Document Type


Degree Name

Doctor of Philosophy (PhD)


English & Film Studies

Program Name/Specialization

Gender and Genre


Faculty of Arts

First Advisor

Dr. Kenneth Paradis

Advisor Role

Doctoral Supervisor

Second Advisor

Dr. Philippa Gates

Third Advisor

Dr. Kathryn Carter


The Mockery of Things: Material Culture and Domestic Ideology in the Detective Fiction of Anna Katharine Green examines how a popular genre author like Anna Katharine Green (1846-1935) uses objects to articulate middle-class identity and social constructions in late-nineteenth-century and early twentieth-century America. During that era, the home as both a physical space and an ideological signifier was a central tenet in American middle-class identity. Focusing on domestically situated objects – clothing, household furnishings and domestic architecture – this dissertation considers how such items, which have tended to be read in support of domestic identity, instead function within the context of Green’s detective fiction as a covert critique the period’s prevailing ideologies of gender, class and consumption. Considering these tangible goods in this novel way also serves to illuminate the real-world shifts and social changes that occurred in America over the fifty year period between the end of the American Civil War and its entry into the First World War. Popular fiction such as that written by Anna Katharine Green offers the opportunity to critically trace the consequences of the period’s widespread valorization of domesticity and the home, the changing place of women in society in nineteenth-century America and the implications that new access to material culture offered for social mobility, class identity and criminal culpability.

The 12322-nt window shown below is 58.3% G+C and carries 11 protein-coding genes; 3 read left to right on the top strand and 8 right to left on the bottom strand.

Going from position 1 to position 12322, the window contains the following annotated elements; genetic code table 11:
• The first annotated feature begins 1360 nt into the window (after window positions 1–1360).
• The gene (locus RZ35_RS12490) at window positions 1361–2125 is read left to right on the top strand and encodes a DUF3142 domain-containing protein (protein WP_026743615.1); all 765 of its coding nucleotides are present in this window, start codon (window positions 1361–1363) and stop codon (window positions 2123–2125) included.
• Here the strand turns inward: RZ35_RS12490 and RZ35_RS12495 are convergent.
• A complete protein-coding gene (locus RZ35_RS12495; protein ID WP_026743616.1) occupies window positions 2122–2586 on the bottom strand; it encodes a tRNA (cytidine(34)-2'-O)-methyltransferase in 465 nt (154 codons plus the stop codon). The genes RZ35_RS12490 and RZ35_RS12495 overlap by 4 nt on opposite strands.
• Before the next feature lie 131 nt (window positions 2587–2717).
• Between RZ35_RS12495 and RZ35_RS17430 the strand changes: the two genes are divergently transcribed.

Convocation Year


Convocation Season